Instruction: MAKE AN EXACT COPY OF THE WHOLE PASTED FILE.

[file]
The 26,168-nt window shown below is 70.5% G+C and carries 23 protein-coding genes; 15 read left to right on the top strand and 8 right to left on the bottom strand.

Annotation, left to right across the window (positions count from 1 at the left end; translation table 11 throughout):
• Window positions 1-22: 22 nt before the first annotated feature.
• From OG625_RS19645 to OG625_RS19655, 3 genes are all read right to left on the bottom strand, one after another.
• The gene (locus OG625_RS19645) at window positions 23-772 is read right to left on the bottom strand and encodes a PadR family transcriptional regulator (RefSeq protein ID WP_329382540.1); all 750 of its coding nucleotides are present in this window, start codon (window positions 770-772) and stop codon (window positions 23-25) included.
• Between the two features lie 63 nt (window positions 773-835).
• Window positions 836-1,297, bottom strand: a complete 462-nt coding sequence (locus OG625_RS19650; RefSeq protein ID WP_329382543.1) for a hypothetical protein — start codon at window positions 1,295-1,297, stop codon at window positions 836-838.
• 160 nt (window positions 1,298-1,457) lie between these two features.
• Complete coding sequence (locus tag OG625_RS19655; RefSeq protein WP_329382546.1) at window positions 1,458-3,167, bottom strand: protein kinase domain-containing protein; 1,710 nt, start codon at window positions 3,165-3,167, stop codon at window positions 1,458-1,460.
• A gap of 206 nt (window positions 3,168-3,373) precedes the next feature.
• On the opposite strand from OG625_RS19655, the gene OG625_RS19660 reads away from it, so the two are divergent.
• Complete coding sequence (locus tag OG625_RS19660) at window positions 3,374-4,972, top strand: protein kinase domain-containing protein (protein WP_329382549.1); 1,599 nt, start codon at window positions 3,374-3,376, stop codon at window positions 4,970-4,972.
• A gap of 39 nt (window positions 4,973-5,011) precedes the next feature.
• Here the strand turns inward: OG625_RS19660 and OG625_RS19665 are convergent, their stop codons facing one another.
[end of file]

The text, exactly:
The 26,168-nt window shown below is 70.5% G+C and carries 23 protein-coding genes; 15 read left to right on the top strand and 8 right to left on the bottom strand.

Annotation, left to right across the window (positions count from 1 at the left end; translation table 11 throughout):
• Window positions 1-22: 22 nt before the first annotated feature.
• From OG625_RS19645 to OG625_RS19655, 3 genes are all read right to left on the bottom strand, one after another.
• The gene (locus OG625_RS19645) at window positions 23-772 is read right to left on the bottom strand and encodes a PadR family transcriptional regulator (RefSeq protein ID WP_329382540.1); all 750 of its coding nucleotides are present in this window, start codon (window positions 770-772) and stop codon (window positions 23-25) included.
• Between the two features lie 63 nt (window positions 773-835).
• Window positions 836-1,297, bottom strand: a complete 462-nt coding sequence (locus OG625_RS19650; RefSeq protein ID WP_329382543.1) for a hypothetical protein — start codon at window positions 1,295-1,297, stop codon at window positions 836-838.
• 160 nt (window positions 1,298-1,457) lie between these two features.
• Complete coding sequence (locus tag OG625_RS19655; RefSeq protein WP_329382546.1) at window positions 1,458-3,167, bottom strand: protein kinase domain-containing protein; 1,710 nt, start codon at window positions 3,165-3,167, stop codon at window positions 1,458-1,460.
• A gap of 206 nt (window positions 3,168-3,373) precedes the next feature.
• On the opposite strand from OG625_RS19655, the gene OG625_RS19660 reads away from it, so the two are divergent.
• Complete coding sequence (locus tag OG625_RS19660) at window positions 3,374-4,972, top strand: protein kinase domain-containing protein (protein WP_329382549.1); 1,599 nt, start codon at window positions 3,374-3,376, stop codon at window positions 4,970-4,972.
• A gap of 39 nt (window positions 4,973-5,011) precedes the next feature.
• Here the strand turns inward: OG625_RS19660 and OG625_RS19665 are convergent, their stop codons facing one another.